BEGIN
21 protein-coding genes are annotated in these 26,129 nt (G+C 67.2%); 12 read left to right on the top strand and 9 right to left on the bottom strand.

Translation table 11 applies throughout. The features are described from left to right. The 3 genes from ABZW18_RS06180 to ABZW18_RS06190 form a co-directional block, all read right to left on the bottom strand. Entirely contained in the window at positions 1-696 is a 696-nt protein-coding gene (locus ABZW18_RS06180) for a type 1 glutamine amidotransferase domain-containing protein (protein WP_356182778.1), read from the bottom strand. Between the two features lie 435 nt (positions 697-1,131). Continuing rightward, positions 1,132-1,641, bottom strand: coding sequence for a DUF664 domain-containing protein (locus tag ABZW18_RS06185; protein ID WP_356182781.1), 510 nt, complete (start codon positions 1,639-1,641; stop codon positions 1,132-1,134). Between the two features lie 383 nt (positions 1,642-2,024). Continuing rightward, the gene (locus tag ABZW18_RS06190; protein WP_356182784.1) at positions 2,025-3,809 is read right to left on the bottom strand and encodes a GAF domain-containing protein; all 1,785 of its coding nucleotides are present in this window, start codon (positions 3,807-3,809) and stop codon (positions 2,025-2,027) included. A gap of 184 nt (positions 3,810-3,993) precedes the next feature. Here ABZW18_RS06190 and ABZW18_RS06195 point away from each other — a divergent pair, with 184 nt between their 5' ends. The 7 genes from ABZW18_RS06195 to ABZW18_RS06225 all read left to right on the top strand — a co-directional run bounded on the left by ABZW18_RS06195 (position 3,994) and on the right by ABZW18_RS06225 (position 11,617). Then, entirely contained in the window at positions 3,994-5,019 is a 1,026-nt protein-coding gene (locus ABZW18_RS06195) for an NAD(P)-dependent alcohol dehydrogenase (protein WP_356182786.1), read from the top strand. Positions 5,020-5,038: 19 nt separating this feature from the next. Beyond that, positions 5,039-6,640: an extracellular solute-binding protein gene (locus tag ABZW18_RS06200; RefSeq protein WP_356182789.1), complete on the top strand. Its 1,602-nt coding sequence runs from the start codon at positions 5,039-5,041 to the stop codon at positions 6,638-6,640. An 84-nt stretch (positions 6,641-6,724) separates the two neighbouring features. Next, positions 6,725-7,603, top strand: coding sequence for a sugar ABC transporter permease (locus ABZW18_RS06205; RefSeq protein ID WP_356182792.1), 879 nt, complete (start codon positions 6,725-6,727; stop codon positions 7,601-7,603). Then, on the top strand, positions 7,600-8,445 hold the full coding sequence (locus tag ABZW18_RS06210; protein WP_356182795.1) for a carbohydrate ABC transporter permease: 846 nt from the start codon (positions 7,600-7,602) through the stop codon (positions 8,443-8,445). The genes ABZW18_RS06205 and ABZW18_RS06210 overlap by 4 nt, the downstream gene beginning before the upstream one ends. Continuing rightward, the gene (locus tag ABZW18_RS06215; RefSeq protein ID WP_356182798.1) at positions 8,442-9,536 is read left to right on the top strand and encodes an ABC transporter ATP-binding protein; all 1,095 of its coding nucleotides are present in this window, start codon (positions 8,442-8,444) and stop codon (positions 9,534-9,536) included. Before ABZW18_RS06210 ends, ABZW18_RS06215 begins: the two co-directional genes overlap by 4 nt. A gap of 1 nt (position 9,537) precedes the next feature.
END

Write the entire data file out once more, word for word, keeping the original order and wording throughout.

21 protein-coding genes are annotated in these 26,129 nt (G+C 67.2%); 12 read left to right on the top strand and 9 right to left on the bottom strand.

Translation table 11 applies throughout. The features are described from left to right. The 3 genes from ABZW18_RS06180 to ABZW18_RS06190 form a co-directional block, all read right to left on the bottom strand. Entirely contained in the window at positions 1-696 is a 696-nt protein-coding gene (locus ABZW18_RS06180) for a type 1 glutamine amidotransferase domain-containing protein (protein WP_356182778.1), read from the bottom strand. Between the two features lie 435 nt (positions 697-1,131). Continuing rightward, positions 1,132-1,641, bottom strand: coding sequence for a DUF664 domain-containing protein (locus tag ABZW18_RS06185; protein ID WP_356182781.1), 510 nt, complete (start codon positions 1,639-1,641; stop codon positions 1,132-1,134). Between the two features lie 383 nt (positions 1,642-2,024). Continuing rightward, the gene (locus tag ABZW18_RS06190; protein WP_356182784.1) at positions 2,025-3,809 is read right to left on the bottom strand and encodes a GAF domain-containing protein; all 1,785 of its coding nucleotides are present in this window, start codon (positions 3,807-3,809) and stop codon (positions 2,025-2,027) included. A gap of 184 nt (positions 3,810-3,993) precedes the next feature. Here ABZW18_RS06190 and ABZW18_RS06195 point away from each other — a divergent pair, with 184 nt between their 5' ends. The 7 genes from ABZW18_RS06195 to ABZW18_RS06225 all read left to right on the top strand — a co-directional run bounded on the left by ABZW18_RS06195 (position 3,994) and on the right by ABZW18_RS06225 (position 11,617). Then, entirely contained in the window at positions 3,994-5,019 is a 1,026-nt protein-coding gene (locus ABZW18_RS06195) for an NAD(P)-dependent alcohol dehydrogenase (protein WP_356182786.1), read from the top strand. Positions 5,020-5,038: 19 nt separating this feature from the next. Beyond that, positions 5,039-6,640: an extracellular solute-binding protein gene (locus tag ABZW18_RS06200; RefSeq protein WP_356182789.1), complete on the top strand. Its 1,602-nt coding sequence runs from the start codon at positions 5,039-5,041 to the stop codon at positions 6,638-6,640. An 84-nt stretch (positions 6,641-6,724) separates the two neighbouring features. Next, positions 6,725-7,603, top strand: coding sequence for a sugar ABC transporter permease (locus ABZW18_RS06205; RefSeq protein ID WP_356182792.1), 879 nt, complete (start codon positions 6,725-6,727; stop codon positions 7,601-7,603). Then, on the top strand, positions 7,600-8,445 hold the full coding sequence (locus tag ABZW18_RS06210; protein WP_356182795.1) for a carbohydrate ABC transporter permease: 846 nt from the start codon (positions 7,600-7,602) through the stop codon (positions 8,443-8,445). The genes ABZW18_RS06205 and ABZW18_RS06210 overlap by 4 nt, the downstream gene beginning before the upstream one ends. Continuing rightward, the gene (locus tag ABZW18_RS06215; RefSeq protein ID WP_356182798.1) at positions 8,442-9,536 is read left to right on the top strand and encodes an ABC transporter ATP-binding protein; all 1,095 of its coding nucleotides are present in this window, start codon (positions 8,442-8,444) and stop codon (positions 9,534-9,536) included. Before ABZW18_RS06210 ends, ABZW18_RS06215 begins: the two co-directional genes overlap by 4 nt. A gap of 1 nt (position 9,537) precedes the next feature.